GINA FRANGELLO is the fiction editor of The Nervous Breakdown. She is the author of three books of fiction: A Life in Men (forthcoming from Algonquin in Feb 2014), Slut Lullabies (Emergency Press) and My Sister's Continent (Chiasmus 2006). She is also the Sunday Editor at The Rumpus, and was the longtime editor of the literary magazine Other Voices, as well as the co-founder and executive editor of its book imprint, Other Voices Books (now an imprint of Dzanc Books). Her short stories have been published in many lit mags and anthologies, including A Stranger Among Us: Stories of Cross Cultural Collision and Connection, Prairie Schooner, StoryQuarterly, and Fence, and her essays, journalism, reviews and interviews have appeared in such venues as the Chicago Tribune, the Huffington Post and the Chicago Reader. In her nonexistent spare time, she runs a writing program out of Mexico, <a href="http://www.othervoicesqueretaro.com/" Other Voices Queretaro.

12 responses to “New Directions in Publishing: Alice Sebold launches Tonga Books”

  1. Lisa Rae Cunningham says:

    What a promising discovery. Tonga Books. Thank you for this interview, Gina. I suffer from an inane breed of optimism, so the notion that darker authors are up against publishing prerequisites that would potentially have left some of the great novelists of the Twentieth Century, from Kundera to Nabokov, languishing in the rejection pile… This makes me grateful for the content of your article.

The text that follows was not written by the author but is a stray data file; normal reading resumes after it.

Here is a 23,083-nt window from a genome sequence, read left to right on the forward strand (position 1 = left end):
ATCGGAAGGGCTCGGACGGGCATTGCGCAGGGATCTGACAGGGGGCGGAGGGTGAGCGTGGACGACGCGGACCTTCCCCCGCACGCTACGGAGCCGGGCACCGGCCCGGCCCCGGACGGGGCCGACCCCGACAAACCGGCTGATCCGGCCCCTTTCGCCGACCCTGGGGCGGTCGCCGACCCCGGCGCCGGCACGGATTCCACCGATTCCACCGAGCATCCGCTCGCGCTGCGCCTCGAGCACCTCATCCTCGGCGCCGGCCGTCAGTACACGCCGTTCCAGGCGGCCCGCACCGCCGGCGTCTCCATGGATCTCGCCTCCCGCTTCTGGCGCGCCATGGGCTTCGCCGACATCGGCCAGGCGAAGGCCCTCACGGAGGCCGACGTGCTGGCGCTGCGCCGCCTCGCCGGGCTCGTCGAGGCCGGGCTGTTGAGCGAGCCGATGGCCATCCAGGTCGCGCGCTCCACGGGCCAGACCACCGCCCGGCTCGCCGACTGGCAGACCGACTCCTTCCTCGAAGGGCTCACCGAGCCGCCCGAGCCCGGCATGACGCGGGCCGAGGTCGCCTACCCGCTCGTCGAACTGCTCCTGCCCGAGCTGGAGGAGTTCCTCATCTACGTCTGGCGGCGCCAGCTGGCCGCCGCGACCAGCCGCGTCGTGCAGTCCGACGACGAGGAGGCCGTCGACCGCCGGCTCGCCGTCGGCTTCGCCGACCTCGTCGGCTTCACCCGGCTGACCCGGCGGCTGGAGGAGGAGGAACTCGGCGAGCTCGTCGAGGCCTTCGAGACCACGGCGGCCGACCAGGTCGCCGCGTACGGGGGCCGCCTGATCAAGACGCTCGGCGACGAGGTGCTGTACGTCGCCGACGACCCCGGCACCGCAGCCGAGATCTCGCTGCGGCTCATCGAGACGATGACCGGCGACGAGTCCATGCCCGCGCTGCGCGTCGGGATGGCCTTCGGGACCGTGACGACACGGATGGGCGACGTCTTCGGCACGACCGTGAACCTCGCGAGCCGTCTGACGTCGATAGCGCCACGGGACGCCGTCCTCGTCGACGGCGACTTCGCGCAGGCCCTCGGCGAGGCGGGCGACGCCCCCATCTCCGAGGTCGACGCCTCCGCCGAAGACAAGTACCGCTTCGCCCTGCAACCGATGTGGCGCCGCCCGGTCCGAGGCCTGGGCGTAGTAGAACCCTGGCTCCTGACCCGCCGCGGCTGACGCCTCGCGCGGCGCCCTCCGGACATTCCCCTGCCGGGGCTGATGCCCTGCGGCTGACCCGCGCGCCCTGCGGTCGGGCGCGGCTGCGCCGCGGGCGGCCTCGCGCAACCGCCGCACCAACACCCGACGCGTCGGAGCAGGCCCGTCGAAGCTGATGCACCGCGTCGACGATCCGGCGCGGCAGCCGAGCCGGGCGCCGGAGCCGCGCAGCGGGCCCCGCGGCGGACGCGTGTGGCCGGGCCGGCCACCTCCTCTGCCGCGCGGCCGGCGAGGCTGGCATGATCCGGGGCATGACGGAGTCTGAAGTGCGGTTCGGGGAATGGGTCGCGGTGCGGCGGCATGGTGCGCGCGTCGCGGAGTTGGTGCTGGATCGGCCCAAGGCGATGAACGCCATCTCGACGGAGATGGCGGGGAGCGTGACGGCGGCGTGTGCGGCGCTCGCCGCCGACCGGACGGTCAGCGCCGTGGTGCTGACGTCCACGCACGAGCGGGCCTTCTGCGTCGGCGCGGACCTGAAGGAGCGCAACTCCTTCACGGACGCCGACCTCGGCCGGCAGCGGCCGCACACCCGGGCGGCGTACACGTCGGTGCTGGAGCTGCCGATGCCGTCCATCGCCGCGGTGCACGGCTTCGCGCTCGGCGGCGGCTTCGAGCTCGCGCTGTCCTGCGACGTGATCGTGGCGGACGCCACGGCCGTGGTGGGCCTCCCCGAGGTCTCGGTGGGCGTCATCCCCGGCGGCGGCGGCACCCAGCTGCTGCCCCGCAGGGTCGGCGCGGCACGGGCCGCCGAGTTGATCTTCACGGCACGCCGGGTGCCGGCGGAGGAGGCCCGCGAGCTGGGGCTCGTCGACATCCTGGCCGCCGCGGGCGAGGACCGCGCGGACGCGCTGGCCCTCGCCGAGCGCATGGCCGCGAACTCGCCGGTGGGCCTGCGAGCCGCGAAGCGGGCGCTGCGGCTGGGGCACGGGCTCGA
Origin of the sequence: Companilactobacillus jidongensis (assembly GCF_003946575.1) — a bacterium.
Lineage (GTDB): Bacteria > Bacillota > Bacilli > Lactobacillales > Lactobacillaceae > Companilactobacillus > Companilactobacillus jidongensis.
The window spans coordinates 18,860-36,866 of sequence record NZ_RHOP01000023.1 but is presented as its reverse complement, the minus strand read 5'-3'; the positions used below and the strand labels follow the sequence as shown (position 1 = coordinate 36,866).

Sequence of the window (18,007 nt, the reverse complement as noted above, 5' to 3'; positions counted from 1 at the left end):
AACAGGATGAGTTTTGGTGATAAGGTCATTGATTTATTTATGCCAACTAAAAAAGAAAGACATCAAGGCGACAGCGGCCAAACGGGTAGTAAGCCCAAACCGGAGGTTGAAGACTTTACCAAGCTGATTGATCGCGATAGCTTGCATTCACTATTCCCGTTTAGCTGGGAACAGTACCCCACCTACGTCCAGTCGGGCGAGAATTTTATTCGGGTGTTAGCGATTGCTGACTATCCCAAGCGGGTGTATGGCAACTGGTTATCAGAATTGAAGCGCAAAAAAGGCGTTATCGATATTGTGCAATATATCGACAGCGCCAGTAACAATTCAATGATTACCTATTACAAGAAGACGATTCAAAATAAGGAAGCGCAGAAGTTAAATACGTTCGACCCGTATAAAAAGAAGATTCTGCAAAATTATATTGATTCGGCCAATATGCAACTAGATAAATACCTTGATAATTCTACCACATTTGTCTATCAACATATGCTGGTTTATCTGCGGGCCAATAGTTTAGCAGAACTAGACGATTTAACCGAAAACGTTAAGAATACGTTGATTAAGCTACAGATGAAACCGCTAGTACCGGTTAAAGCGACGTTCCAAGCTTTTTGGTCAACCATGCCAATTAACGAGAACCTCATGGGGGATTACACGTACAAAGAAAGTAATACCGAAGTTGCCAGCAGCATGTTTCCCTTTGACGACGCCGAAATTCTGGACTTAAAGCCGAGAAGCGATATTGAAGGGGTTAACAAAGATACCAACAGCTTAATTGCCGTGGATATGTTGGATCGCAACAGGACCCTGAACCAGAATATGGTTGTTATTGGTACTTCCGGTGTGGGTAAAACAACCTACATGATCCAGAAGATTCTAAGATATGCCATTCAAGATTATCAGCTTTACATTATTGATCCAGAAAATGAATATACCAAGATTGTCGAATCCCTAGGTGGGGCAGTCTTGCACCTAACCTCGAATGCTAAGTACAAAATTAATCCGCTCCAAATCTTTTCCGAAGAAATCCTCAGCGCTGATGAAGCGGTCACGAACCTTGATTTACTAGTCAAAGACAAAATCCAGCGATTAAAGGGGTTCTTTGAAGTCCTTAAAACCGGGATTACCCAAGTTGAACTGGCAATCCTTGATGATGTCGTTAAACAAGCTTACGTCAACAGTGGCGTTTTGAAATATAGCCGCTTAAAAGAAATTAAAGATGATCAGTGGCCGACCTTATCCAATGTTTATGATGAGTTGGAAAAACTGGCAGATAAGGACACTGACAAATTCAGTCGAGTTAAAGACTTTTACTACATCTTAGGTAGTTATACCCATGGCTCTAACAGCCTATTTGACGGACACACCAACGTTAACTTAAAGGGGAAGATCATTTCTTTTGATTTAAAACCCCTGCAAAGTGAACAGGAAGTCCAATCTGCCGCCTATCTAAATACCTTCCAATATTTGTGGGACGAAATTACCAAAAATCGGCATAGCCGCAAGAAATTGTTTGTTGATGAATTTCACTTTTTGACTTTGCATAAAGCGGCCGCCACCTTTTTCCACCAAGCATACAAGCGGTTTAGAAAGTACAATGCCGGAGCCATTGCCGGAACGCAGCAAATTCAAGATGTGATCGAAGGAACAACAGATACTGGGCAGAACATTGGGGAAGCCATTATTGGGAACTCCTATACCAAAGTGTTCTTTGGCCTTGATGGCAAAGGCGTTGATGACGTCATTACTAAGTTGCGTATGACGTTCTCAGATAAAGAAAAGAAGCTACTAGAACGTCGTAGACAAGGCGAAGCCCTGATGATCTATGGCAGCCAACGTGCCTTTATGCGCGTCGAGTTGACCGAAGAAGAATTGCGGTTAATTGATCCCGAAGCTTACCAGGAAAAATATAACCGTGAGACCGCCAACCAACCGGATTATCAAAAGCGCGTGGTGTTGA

2. Yes, Lisa, concurred! Thanks.

  3. Victoria Patterson says:

    What great news! Thanks for the interview. I’m excited to read Maksik’s novel.

  4. I know, Victoria, me too! Somehow I’ve not ended up with an advance copy of this, and I’m finding myself disgruntled not to be able to open it up RIGHT NOW. Excited to get my hands on it. Hey, hope you had a great summer. xx.

  5. Marc Vincenz says:

    Great stuff, Gina. The Europeans are coming…

  6. Art Edwards says:

    My entirely selfish question is, do they take unagented submissions?

    • Art, I’m pretty sure they DO take unagented submissions, because the TREASURE ISLAND!!! author does not (or did not at the time) have an agent that I know of . . . I know because I’ve worked with her myself before, without a middle-person/agent. So that seems encouraging. I suspect it is also probably a shortlived phenomenon and that if you want to submit without an agent, you should run not walk.

  7. Jessica Blau says:

    Wow, wonderful. I can’t wait to read the books that come out of this!

  8. I agree with Jessica! Exciting to hear that there is a venue for the non-plucky heroine…..

  9. Jessica! Robin! I don’t have much to say in return except that yeah, my female protagonists are allergic to “plucky” too, and that anytime I see the two of you back-to-back, it’s a good day. Wish I could get my ass out to New York sometime soon. Miss you both.